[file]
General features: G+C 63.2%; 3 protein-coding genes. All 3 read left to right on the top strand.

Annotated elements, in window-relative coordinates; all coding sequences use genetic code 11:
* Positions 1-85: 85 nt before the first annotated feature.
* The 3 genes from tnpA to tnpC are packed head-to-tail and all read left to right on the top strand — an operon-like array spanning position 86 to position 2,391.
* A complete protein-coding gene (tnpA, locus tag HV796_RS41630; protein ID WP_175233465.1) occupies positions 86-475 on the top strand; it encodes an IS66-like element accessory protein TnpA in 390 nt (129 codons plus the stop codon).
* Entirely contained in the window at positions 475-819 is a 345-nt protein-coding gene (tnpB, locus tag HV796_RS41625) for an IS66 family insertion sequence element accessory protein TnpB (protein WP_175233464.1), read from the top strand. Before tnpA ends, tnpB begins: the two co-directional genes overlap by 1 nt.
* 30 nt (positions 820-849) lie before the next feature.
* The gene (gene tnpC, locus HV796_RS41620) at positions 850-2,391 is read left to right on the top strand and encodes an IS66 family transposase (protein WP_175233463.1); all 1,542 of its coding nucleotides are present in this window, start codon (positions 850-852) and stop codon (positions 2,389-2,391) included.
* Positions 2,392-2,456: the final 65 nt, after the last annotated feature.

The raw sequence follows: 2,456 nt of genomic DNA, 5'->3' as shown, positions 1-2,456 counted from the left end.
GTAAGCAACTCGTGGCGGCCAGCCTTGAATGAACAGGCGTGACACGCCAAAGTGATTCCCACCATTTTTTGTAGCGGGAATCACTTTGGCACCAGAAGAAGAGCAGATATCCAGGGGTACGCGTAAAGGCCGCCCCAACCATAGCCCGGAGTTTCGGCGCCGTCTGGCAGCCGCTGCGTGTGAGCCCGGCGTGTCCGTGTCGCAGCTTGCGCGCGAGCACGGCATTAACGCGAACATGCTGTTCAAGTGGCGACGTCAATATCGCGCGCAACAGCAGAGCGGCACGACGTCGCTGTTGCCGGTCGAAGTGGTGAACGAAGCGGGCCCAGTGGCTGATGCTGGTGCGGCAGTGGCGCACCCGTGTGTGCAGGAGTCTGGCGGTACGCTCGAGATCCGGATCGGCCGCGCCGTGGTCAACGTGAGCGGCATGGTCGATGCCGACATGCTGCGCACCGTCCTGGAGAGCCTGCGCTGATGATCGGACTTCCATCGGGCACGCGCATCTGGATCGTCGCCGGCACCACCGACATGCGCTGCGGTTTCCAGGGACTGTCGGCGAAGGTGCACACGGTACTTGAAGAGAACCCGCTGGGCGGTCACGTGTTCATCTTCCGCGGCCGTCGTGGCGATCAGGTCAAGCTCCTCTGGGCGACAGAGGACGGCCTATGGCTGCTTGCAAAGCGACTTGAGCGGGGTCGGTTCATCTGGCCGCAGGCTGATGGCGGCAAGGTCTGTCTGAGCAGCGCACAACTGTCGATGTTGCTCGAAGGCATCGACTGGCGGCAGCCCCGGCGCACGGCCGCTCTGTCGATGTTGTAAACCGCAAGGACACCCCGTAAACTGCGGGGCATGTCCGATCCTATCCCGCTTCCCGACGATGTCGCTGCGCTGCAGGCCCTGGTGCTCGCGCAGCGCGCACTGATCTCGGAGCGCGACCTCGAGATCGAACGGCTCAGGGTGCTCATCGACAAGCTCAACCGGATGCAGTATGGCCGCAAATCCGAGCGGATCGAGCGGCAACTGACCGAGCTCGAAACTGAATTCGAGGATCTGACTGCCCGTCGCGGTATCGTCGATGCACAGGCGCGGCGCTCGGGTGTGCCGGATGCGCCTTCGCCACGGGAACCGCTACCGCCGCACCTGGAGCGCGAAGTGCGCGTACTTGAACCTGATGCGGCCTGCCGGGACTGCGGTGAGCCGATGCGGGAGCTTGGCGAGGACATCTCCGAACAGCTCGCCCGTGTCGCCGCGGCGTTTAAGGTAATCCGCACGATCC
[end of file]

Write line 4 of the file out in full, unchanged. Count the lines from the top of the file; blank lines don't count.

* The 3 genes from tnpA to tnpC are packed head-to-tail and all read left to right on the top strand — an operon-like array spanning position 86 to position 2,391.